Talker gets some lilac love from the Democrat and Chronicle

Talker gets some lilac love from the Democrat and Chronicle
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The new Lilac Queen (2005-2006) Martika Velazquez,15, gets crowned in Rochester on Thursday April 28, 2005. D & C, Carlos Ortiz

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Sarah Taddeo

After having read A modest proposal for the Festival’s troubles. Bring back the Lilac Queen. And add a King about our idea to curb teen mayhem at the Lilac Festival, the Democrat and Chronicle‘s Sarah Taddeo interviewed me yesterday.

As seen below and online (What happened to the Lilac Queen?), Sarah did a nice job.

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Bag that contained the May 13th, 2016 edition of the Rochester Democrat and Chronicle

Excited, I was going to get my name in the paper! But this morning when I retrieved that wet blue bag lying outside the front door, heartbreak. The article only appeared online.

Back in the day it was pretty commonplace to get your name in the paper. But as the world has gone digital (hence publications like Talker) and print has shrunk (Freetime recently discontinued its print edition), getting your name in the real paper has become rarer.

Paradoxically, these days, even as print readership declines, making print has became the gold standard of success.  But thanks Sarah, and maybe next time, actually in that soggy blue bag.

Whatever happened to the Lilac Queen?

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YOU ALWAYS REMEMBER YOUR FIRST PRINT Providence Business News, May 25th, 1987 from Says who you can’t get rich being a writer

One of Rochester’a largest festivals used to crown a local teen or woman as the Lilac Queen until the annual tradition’s final year in 2012.

In 1930, local woman Christina Blackwell was crowned the very first Lilac Queen. Since then, the queen would appear at the Lilac Parade and other festival events.

In recent years, girls ages 15 to 18 in Rochester area high schools could apply to become the Lilac Queen, but festival officials decided the concept “had run its course” after new festival management came on board in 2013, said Larry Staub of Monroe County Parks.

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LAST TIME I GOT SOME D & C PRINT from Harriet Beecher Stowe fits the bill September 2nd, 2015

However, local writer David Kramer with Talker of the Town, an online magazine, thinks the Lilac Queen, with the addition of a Lilac King, could help prevent future disturbances at the festival among minors, such as several fights that broke out over the weekend.

“Let’s make something positive,” he said. He proposed to allow high school students to elect their own King and Queen, or maybe several royal couples, and to have the elected students act as good role models interacting with attendees throughout the festival.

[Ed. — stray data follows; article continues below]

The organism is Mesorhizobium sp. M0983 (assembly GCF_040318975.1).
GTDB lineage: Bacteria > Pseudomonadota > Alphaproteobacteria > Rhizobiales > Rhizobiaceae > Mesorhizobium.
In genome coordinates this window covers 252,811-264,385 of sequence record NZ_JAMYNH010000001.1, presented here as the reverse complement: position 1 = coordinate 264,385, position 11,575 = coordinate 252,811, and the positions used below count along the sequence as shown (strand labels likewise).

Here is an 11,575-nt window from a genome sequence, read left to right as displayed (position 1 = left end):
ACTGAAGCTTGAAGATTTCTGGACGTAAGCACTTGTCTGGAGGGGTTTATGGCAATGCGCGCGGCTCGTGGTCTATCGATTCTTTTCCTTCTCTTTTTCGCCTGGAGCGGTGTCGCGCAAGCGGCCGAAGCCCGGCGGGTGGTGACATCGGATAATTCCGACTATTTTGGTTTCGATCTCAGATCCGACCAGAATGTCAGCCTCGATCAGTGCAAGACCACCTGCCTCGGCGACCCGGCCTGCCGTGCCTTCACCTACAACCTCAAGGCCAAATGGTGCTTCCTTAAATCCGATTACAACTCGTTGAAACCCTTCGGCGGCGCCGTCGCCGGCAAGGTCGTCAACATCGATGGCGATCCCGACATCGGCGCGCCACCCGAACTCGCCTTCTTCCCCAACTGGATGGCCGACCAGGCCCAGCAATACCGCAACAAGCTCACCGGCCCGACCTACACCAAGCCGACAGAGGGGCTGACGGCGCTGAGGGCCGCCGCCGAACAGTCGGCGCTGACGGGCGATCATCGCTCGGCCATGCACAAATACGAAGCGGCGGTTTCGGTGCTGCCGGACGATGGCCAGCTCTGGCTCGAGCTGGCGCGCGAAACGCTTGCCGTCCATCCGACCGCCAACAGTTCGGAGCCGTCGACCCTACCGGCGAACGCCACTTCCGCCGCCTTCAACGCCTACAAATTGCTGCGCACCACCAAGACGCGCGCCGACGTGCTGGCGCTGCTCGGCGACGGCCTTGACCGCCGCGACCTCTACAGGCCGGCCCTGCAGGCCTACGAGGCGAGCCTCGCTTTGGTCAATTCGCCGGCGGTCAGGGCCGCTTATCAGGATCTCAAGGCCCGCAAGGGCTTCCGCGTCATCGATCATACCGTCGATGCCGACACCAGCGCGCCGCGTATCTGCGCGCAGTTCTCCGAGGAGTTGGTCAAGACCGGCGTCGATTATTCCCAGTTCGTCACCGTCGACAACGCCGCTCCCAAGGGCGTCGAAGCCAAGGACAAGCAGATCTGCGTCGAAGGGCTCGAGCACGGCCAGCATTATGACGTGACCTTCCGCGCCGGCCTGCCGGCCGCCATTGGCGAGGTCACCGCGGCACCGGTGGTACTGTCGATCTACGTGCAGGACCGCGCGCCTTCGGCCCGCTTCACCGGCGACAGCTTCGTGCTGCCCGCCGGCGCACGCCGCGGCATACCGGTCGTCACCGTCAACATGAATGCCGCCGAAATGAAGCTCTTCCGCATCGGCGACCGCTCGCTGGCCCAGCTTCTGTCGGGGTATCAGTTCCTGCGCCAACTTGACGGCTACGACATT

“Some people said it’s passe or chauvinistic, but if they were the cool kids voted in by the high school kids, would they have had an impact?” he said.

SEE ALSO

Living Lilac. On the Road.

A modest proposal for the Festival’s troubles. Bring back the Lilac Queen. And add a King

About The Author

dkramer3@naz.edu

Welcome to Talker of the Town! My name is David Kramer. I have a Ph.D in English and teach at Keuka College. I am a former and still active Fellow at the Nazareth College Center for Public History. Over the years, I have taught at Monroe Community College, the Rochester Institute of Technology and St. John Fisher College. I have published numerous Guest Essays, Letters, Book Reviews and Opinion pieces in The New York Times, Rochester Democrat and Chronicle, the Buffalo News, the Rochester Patriot, the Providence Journal, the Providence Business News, the Brown Alumni Magazine, the New London Day, the Boston Herald, the Messenger Post Newspapers, the Wedge, the Empty Closet, and the CITY.  My poetry appears in The Criterion: An International Journal in English and Rundenalia and my academic writing in War, Literature and the Arts and Twentieth Century Literary Criticism. Starting in February 2013, I wrote for three Democratic and Chronicle  blogs, "Make City Schools Better," "Unite Rochester," and the "Editorial Board." When my tenure at the D & C  ended, I wanted to continue conversations first begun there. And start new ones.  So we created this new space, Talker of the Town, where all are are invited to join. I don’t like to say these posts are “mine.” Very few of them are the sole product of my sometimes overheated imagination. Instead, I call them partnerships and collaborations. Or as they say in education, “peer group work.” Talker of the Town might better be Talkers of the Town. The blog won’t thrive without your leads, text, pictures, ideas, facebook shares, tweets, comments and criticisms.

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